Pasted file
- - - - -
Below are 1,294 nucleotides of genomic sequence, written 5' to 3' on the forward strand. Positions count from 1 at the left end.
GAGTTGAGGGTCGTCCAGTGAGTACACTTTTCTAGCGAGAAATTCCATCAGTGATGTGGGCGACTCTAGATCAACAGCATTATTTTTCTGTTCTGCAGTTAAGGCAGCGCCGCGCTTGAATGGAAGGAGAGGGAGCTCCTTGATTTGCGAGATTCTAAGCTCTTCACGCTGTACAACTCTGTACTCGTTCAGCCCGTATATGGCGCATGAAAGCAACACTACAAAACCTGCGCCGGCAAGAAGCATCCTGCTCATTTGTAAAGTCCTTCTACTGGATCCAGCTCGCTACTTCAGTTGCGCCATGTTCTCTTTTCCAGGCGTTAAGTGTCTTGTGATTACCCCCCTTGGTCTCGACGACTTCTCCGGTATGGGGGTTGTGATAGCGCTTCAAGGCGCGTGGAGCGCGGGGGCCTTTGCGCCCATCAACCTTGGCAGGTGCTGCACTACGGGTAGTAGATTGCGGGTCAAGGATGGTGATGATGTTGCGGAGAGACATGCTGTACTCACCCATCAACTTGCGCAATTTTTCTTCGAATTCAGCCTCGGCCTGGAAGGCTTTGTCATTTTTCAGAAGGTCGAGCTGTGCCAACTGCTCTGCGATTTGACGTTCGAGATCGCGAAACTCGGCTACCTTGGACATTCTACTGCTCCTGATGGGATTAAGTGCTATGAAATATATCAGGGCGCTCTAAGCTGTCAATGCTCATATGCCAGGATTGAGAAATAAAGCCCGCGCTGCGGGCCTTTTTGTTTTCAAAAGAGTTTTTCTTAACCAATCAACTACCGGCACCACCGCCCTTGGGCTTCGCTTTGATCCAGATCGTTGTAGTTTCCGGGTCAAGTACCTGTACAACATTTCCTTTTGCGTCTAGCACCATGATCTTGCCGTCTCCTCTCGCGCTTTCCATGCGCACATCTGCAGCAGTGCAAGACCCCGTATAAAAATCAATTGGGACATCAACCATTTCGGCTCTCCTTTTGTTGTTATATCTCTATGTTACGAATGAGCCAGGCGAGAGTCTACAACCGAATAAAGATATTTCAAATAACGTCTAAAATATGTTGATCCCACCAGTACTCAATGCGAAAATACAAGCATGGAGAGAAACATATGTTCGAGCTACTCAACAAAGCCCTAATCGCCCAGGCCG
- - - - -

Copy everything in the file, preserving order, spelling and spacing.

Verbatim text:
Below are 1,294 nucleotides of genomic sequence, written 5' to 3' on the forward strand. Positions count from 1 at the left end.
GAGTTGAGGGTCGTCCAGTGAGTACACTTTTCTAGCGAGAAATTCCATCAGTGATGTGGGCGACTCTAGATCAACAGCATTATTTTTCTGTTCTGCAGTTAAGGCAGCGCCGCGCTTGAATGGAAGGAGAGGGAGCTCCTTGATTTGCGAGATTCTAAGCTCTTCACGCTGTACAACTCTGTACTCGTTCAGCCCGTATATGGCGCATGAAAGCAACACTACAAAACCTGCGCCGGCAAGAAGCATCCTGCTCATTTGTAAAGTCCTTCTACTGGATCCAGCTCGCTACTTCAGTTGCGCCATGTTCTCTTTTCCAGGCGTTAAGTGTCTTGTGATTACCCCCCTTGGTCTCGACGACTTCTCCGGTATGGGGGTTGTGATAGCGCTTCAAGGCGCGTGGAGCGCGGGGGCCTTTGCGCCCATCAACCTTGGCAGGTGCTGCACTACGGGTAGTAGATTGCGGGTCAAGGATGGTGATGATGTTGCGGAGAGACATGCTGTACTCACCCATCAACTTGCGCAATTTTTCTTCGAATTCAGCCTCGGCCTGGAAGGCTTTGTCATTTTTCAGAAGGTCGAGCTGTGCCAACTGCTCTGCGATTTGACGTTCGAGATCGCGAAACTCGGCTACCTTGGACATTCTACTGCTCCTGATGGGATTAAGTGCTATGAAATATATCAGGGCGCTCTAAGCTGTCAATGCTCATATGCCAGGATTGAGAAATAAAGCCCGCGCTGCGGGCCTTTTTGTTTTCAAAAGAGTTTTTCTTAACCAATCAACTACCGGCACCACCGCCCTTGGGCTTCGCTTTGATCCAGATCGTTGTAGTTTCCGGGTCAAGTACCTGTACAACATTTCCTTTTGCGTCTAGCACCATGATCTTGCCGTCTCCTCTCGCGCTTTCCATGCGCACATCTGCAGCAGTGCAAGACCCCGTATAAAAATCAATTGGGACATCAACCATTTCGGCTCTCCTTTTGTTGTTATATCTCTATGTTACGAATGAGCCAGGCGAGAGTCTACAACCGAATAAAGATATTTCAAATAACGTCTAAAATATGTTGATCCCACCAGTACTCAATGCGAAAATACAAGCATGGAGAGAAACATATGTTCGAGCTACTCAACAAAGCCCTAATCGCCCAGGCCG